Yesterday, the Department of Labor "released a final rule under the Employee Retirement Income Security Act (ERISA) . . . [that] clarif[ied] that fiduciaries may consider climate change and other environmental, social, and governance (ESG) factors when they make investment decisions and when they exercise shareholder rights, including voting on shareholder resolutions and board nominations."  This rule effectively overturned two rules published in the last months of the Trump Administration, which essentially prohibited the consideration of ESG factors when ERISA fiduciaries made investments or exercised their rights.  In short, the Biden Administration has now enabled investment managers of ERISA funds to consider "factors [that] may include the economic effects of climate change and other ESG consideration on the particular investment or investment course of action." 

This action by the Department of Labor is one of several steps undertaken by the Biden Administration to enable (and promote) consideration of ESG factors, particularly climate-related risks, in the context of financial decision-making.  (The most prominent of these initiatives is the pending SEC proposed rule which would require climate-related disclosures by public companies, and so promote consideration of climate factors by investors due to the availability of this type of information.)  Indeed, as part of the Biden Administration's broader climate agenda, it has consistently focused on financial decisions as a means to combat climate change, and this latest development fits neatly within that broader framework. 

It should also be noted that the timing of this action suggests that the Biden Administration has been emboldened by the results of the 2022 midterm elections to proceed with its climate agenda.  As a parallel point, shortly after the elections, the Biden Administration issued a rule that will compel federal contractors to disclose GHG emissions--this action by the Department of Labor is encompassed within the same overall architecture of initiatives designed to encourage the incorporation of ESG factors into financial decision-making.  

With respect to the Department of Labor rule itself, the key point is that ESG factors may now be considered when making an investment decision, without fear of enforcement action (as suggested by the Trump-era guidance). Specifically, the “regulatory text clarif[ies] that a fiduciary’s duty of prudence must be based on factors that the fiduciary reasonably determine are relevant to a risk and return analysis and that such factors may include the economic effects of climate change and other ESG considerations on the particular investment or investment course of action.” (emphasis added)  In other words, the regulation embraced by the Department of Labor expressly contemplates that ESG considerations can be incorporated into financial decision-making because such factors are deemed to have an economic impact.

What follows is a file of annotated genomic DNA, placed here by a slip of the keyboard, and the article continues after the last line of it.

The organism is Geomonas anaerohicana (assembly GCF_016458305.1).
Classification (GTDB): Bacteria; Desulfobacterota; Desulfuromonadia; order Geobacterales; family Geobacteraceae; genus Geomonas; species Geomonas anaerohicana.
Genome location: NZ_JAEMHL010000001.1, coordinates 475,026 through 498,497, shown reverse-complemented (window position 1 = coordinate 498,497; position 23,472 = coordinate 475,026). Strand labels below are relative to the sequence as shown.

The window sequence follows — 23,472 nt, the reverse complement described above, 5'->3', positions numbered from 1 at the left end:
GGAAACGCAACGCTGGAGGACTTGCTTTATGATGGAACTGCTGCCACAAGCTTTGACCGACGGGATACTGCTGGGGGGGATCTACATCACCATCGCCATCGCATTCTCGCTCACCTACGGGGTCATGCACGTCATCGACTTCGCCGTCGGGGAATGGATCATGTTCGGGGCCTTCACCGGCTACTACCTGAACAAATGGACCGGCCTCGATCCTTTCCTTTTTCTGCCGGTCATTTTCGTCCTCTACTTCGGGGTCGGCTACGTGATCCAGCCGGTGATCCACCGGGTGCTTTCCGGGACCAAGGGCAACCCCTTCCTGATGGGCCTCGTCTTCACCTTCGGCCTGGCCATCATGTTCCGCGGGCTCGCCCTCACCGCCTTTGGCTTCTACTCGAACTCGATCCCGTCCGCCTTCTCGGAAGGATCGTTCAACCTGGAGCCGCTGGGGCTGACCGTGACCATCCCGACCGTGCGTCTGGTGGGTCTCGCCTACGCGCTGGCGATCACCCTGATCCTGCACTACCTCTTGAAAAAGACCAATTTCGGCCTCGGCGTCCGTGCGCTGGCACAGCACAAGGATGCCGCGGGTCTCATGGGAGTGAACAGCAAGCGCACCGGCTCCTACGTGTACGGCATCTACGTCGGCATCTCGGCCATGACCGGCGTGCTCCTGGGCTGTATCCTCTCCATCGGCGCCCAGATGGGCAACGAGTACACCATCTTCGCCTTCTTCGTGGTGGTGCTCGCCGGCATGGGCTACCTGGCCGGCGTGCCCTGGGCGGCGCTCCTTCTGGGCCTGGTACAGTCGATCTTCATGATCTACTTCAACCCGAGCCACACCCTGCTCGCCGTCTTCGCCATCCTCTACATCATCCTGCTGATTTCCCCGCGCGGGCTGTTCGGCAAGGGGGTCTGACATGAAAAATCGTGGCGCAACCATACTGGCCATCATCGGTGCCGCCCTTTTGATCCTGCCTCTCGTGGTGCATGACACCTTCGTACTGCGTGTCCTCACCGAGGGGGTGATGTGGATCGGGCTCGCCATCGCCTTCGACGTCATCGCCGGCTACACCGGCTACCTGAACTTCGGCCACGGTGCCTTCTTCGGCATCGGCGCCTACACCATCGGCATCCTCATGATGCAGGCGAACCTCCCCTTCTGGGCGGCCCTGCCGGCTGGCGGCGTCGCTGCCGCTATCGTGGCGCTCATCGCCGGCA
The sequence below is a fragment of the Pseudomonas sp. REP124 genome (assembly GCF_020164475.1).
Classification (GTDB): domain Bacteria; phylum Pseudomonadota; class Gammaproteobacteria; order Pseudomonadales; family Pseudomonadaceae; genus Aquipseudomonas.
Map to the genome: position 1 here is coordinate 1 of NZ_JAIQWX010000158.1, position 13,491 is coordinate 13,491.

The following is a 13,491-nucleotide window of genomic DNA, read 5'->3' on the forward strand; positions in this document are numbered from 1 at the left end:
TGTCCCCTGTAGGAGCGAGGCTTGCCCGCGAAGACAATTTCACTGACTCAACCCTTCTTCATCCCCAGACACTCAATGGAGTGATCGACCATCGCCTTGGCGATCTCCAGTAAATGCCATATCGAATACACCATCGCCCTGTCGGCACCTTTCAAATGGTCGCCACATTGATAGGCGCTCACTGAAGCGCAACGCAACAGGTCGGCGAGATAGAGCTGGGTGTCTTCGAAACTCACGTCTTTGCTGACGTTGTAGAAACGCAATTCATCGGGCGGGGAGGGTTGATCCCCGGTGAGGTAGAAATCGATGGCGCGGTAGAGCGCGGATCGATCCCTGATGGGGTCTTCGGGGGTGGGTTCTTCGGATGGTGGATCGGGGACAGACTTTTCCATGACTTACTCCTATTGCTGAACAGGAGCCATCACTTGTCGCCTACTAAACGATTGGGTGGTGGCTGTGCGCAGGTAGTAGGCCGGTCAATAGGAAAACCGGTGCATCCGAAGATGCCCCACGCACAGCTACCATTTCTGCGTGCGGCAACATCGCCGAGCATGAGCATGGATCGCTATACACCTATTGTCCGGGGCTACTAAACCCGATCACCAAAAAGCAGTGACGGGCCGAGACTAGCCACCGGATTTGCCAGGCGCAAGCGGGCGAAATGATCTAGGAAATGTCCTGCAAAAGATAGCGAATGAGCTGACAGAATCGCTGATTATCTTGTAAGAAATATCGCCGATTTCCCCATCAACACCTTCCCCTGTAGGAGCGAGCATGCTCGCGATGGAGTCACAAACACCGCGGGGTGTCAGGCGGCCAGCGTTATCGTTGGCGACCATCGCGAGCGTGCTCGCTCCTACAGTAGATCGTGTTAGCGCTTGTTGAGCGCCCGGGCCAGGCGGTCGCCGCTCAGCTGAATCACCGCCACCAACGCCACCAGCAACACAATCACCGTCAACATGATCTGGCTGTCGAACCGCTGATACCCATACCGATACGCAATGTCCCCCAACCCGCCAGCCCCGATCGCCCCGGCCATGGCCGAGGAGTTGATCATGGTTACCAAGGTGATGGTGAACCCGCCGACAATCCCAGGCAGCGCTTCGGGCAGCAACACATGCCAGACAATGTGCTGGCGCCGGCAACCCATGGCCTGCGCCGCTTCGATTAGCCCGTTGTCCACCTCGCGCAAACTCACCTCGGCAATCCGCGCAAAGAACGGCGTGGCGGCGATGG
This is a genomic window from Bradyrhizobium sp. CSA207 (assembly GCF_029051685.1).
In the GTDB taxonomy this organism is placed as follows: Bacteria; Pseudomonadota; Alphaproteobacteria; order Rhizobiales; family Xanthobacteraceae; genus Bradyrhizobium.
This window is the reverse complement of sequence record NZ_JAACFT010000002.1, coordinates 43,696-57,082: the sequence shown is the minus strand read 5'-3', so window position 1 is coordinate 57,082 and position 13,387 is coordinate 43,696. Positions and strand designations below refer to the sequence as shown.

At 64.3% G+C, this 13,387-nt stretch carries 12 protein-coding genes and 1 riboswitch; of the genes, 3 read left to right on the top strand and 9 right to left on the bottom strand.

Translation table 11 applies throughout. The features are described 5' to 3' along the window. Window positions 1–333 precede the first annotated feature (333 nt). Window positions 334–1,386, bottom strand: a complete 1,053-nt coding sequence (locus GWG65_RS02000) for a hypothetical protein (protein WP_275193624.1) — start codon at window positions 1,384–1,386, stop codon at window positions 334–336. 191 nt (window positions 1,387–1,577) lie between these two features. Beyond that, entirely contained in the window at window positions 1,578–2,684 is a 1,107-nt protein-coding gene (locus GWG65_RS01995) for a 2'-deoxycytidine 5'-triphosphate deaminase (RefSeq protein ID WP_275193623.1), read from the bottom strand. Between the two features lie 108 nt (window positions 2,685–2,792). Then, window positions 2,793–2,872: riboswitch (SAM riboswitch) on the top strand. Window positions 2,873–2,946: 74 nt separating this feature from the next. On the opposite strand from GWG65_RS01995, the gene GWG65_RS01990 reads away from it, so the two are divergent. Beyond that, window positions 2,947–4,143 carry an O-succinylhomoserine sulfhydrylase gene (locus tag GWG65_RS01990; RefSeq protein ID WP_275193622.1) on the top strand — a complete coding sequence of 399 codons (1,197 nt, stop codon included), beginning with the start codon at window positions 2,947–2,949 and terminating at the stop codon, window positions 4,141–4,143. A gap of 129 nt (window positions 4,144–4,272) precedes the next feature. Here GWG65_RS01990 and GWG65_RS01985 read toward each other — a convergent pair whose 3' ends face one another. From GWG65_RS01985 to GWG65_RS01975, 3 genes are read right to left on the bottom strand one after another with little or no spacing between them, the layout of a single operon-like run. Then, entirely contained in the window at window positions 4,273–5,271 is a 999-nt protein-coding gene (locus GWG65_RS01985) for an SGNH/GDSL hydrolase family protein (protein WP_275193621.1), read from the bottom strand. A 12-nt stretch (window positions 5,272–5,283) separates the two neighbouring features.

Notably, the federal government’s embrace of the consideration of ESG factors as part of prudent financial decision-making in the context of investing for retirement, as reflected in this Department of Labor rule concerning ERISA, conflicts directly with initiatives embraced by certain conservative-leaning states, such as Florida, which have prohibited the consideration of ESG factors (albeit with exceptions) in the investment decisions by state pension funds. This move by the Biden Administration reflects and amplifies the partisan divide over ESG, particularly climate risks, that is resulting in conflicting directives to companies across America.